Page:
Any American with a passing interest in history understands the role of energy in our World War Two victory. The vast strength of our manufacturing and energy sectors delivered support and strength to our servicemembers, some on the front lines of Pacific islands 8,000 miles away.
Fast forward eight decades and global tensions are again on the rise in the Indo Pacific. Only a fool would downplay the role energy plays for both the United States and our Allies. Unfortunately, too many lawmakers in Washington are more beholden to the green climate cult than American energy independence, and it is making the world – and our security – less stable.
China is ramping up its saber-rattling around Taiwan and the warning bells should be screaming in Washington. China went through three days of intense drills simulating nothing less than a massive strike on Taiwan. The action led to a reported standoff of 20 military ships, 10 from each side, combined with 71 Chinese warplanes around Taiwan. Afterwards, one Chinese leader declared they are “ready to fight.”
China is responding to last week’s meeting between House Speaker Kevin McCarthy and Taiwanese President Tsai Ing-wen in California. These visits took place less than eight months after former House Speaker Nancy Pelosi set foot in Taipei, which also prompted military actions.
It is clear things are heating up. It is also clear the United States is not in the optimal position. The U.S. Navy is having to play catch-up to the Chinese after the Communist nation spent years building up their fleet, and that deficit will not be erased overnight. Additionally, Russia’s invasion of Ukraine is exposing a need for American military industry to adapt in order to keep up with the production of munitions. One study shows a potential conflict could lead to a weapon shortfall in a matter of weeks. Finally, there is the question of fuel for our military with multiple reports now raising the question about the readiness of America’s aerial tanker fleet, an essential component of projecting power in the Pacific.
These challenges are well-known to American leaders and also to our adversaries. The Chinese Communist Party (CCP) knows we are working to address these shortfalls, and they know it will take time. This weekend’s exercises, the boldest yet, may prove the Communist nation is feeling an urgency to make a move because their advantage window is closing.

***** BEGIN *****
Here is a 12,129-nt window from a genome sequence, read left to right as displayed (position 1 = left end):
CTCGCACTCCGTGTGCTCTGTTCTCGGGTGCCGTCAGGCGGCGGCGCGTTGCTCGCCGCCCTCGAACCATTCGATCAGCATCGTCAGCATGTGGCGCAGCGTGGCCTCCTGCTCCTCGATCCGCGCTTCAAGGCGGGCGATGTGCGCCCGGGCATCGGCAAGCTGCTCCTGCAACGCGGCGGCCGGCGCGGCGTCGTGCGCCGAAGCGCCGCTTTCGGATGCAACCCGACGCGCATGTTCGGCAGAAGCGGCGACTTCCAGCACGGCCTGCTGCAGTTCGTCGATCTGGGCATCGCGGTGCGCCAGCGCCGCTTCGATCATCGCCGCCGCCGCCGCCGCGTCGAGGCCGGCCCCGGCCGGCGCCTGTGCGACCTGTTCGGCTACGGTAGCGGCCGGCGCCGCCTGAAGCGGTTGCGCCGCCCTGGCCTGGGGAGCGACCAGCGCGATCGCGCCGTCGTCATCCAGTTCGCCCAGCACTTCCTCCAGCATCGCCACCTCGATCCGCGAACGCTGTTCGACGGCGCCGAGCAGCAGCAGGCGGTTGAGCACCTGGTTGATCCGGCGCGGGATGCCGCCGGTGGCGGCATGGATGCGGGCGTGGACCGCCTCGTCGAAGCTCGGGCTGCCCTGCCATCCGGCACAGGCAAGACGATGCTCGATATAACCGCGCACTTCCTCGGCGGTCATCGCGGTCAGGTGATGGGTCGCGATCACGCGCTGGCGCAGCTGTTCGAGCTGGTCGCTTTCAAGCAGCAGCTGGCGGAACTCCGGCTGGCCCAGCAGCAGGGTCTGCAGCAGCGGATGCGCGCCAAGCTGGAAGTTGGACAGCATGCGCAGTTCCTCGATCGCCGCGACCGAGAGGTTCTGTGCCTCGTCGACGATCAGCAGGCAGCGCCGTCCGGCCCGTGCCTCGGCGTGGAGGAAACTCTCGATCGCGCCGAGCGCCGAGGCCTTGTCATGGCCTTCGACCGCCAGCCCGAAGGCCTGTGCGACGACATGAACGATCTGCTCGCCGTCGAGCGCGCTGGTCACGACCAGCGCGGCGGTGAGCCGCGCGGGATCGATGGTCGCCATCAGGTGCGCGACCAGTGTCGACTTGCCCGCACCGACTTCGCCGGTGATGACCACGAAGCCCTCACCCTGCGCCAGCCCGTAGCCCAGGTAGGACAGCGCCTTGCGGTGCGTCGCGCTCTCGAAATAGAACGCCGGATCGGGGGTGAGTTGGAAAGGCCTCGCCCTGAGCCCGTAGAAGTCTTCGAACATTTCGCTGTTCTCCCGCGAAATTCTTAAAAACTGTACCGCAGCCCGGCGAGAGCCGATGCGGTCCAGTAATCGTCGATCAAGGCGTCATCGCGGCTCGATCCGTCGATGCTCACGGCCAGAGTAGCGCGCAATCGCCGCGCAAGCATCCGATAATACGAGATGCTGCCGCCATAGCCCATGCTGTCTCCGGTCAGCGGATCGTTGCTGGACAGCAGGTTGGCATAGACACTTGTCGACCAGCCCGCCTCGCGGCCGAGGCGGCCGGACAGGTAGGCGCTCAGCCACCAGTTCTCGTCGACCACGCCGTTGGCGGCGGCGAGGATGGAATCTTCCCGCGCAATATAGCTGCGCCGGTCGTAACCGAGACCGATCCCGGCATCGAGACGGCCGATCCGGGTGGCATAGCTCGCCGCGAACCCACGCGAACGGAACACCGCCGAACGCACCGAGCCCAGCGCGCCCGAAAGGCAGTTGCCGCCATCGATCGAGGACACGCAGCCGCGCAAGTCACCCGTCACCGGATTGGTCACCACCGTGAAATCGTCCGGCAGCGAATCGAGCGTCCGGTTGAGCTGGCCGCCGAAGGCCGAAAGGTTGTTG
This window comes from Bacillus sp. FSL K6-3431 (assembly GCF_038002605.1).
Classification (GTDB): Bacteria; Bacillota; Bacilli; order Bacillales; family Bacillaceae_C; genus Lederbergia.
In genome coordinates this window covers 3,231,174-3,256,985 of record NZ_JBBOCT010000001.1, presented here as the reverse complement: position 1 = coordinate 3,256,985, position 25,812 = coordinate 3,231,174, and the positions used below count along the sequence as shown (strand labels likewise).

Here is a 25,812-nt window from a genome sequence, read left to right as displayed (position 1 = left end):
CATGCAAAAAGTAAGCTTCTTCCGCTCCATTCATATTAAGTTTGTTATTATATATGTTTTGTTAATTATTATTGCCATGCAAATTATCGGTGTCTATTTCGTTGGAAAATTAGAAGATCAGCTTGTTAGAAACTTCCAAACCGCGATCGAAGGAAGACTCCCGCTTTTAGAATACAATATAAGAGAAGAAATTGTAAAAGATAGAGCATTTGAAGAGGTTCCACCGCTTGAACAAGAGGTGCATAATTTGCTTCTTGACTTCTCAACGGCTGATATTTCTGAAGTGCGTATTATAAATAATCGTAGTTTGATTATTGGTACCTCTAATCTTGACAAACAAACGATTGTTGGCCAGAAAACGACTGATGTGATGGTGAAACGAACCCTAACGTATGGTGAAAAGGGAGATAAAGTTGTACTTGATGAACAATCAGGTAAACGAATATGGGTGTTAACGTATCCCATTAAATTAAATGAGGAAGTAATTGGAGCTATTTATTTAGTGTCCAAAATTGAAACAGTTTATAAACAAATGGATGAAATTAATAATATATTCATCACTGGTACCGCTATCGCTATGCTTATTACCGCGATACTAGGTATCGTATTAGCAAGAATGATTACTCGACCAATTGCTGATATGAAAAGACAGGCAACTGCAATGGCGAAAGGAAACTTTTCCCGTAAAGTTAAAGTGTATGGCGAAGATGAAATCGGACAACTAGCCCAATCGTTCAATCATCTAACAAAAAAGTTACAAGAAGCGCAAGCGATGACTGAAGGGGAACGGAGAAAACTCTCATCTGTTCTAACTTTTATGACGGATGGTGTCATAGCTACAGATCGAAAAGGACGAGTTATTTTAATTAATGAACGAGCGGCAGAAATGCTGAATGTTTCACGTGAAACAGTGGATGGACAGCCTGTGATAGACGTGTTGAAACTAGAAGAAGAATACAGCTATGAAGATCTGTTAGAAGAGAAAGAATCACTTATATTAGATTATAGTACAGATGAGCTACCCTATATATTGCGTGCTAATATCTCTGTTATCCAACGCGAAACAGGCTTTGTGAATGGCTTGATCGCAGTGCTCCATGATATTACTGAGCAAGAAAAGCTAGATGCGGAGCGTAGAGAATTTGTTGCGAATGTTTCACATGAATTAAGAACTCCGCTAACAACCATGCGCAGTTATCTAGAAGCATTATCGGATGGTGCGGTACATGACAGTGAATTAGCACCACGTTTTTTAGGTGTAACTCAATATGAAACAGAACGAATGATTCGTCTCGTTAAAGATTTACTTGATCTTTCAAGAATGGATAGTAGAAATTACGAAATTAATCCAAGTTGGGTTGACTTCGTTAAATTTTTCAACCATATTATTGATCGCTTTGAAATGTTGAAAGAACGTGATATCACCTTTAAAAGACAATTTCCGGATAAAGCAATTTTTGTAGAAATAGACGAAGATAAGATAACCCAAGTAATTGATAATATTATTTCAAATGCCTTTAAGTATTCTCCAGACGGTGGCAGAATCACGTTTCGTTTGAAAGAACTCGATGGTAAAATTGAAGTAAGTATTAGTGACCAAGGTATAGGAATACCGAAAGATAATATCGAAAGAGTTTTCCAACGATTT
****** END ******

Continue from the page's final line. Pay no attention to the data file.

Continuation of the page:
In response to China’s rise, America’s allies in the region are getting ready. Late last year, Japan approved a budget that increases military spending by over 26 percent, setting yet another spending record for the 9th year in a row. South Korea, always under threat from their neighbors to the North, is also increasing spending by nearly 5 percent. Australia’s military spending is up to more than 2 percent of their GDP. And of course Taiwan increased spending near 14 percent in a single year to their highest ever.
Just as our allies are taking steps to prepare, our nation must do the same.
One of the many lessons from the War in Ukraine is the ability and willingness for our enemies to weaponize energy supplies. Putin may cut off natural gas in the dead of winter, but he’s learned the American energy worker won’t, and the difference cannot be understated. Today, 50 percent of Europe’s natural gas and 12 percent of its oil is from the United States. American energy is critical to our friends, and it would be no different in the Pacific.
Taiwan, Japan, and South Korea all depend on energy imports to keep their lights on. No matter how much the green movement would have you believe otherwise, each of those nations relies heavily on fossil fuels. For example, Taiwan uses fossil fuels for nearly 83 percent of their electricity generation. Most comes from coal.
These allies are indispensable to America’s efforts to counter China in the Pacific and they, like Europe, rely on real energy. Greta Thunberg’s rhetoric about climate change will not slow down the CCP’s march to global domination.
America is taking a hard look in the mirror about our weaknesses in standing against China and energy must be part of that equation. HR 1, the “Lower Energy Costs” act is an important step in the right direction. Of course, lowering domestic fuel prices is the right goal, but a secondary benefit of passing the bill would be to jump-start more American energy production immediately.
Those who ignore the mistakes of the past are doomed to repeat them. Abundant energy supply powered America to victory in World War Two and it can help us be more secure in 2023 and beyond.
If we need more warships, munitions, and tankers, we’ll need more energy. Our military and our allies are counting on it.
Larry Behrens is the Communications Director for Power The Future and has appeared on Fox News, Newsmax and One America News. You can find him on Twitter at @larrybehrens or email at email@example.com.
The views and opinions expressed in this commentary are those of the author and do not reflect the official position of the Daily Caller.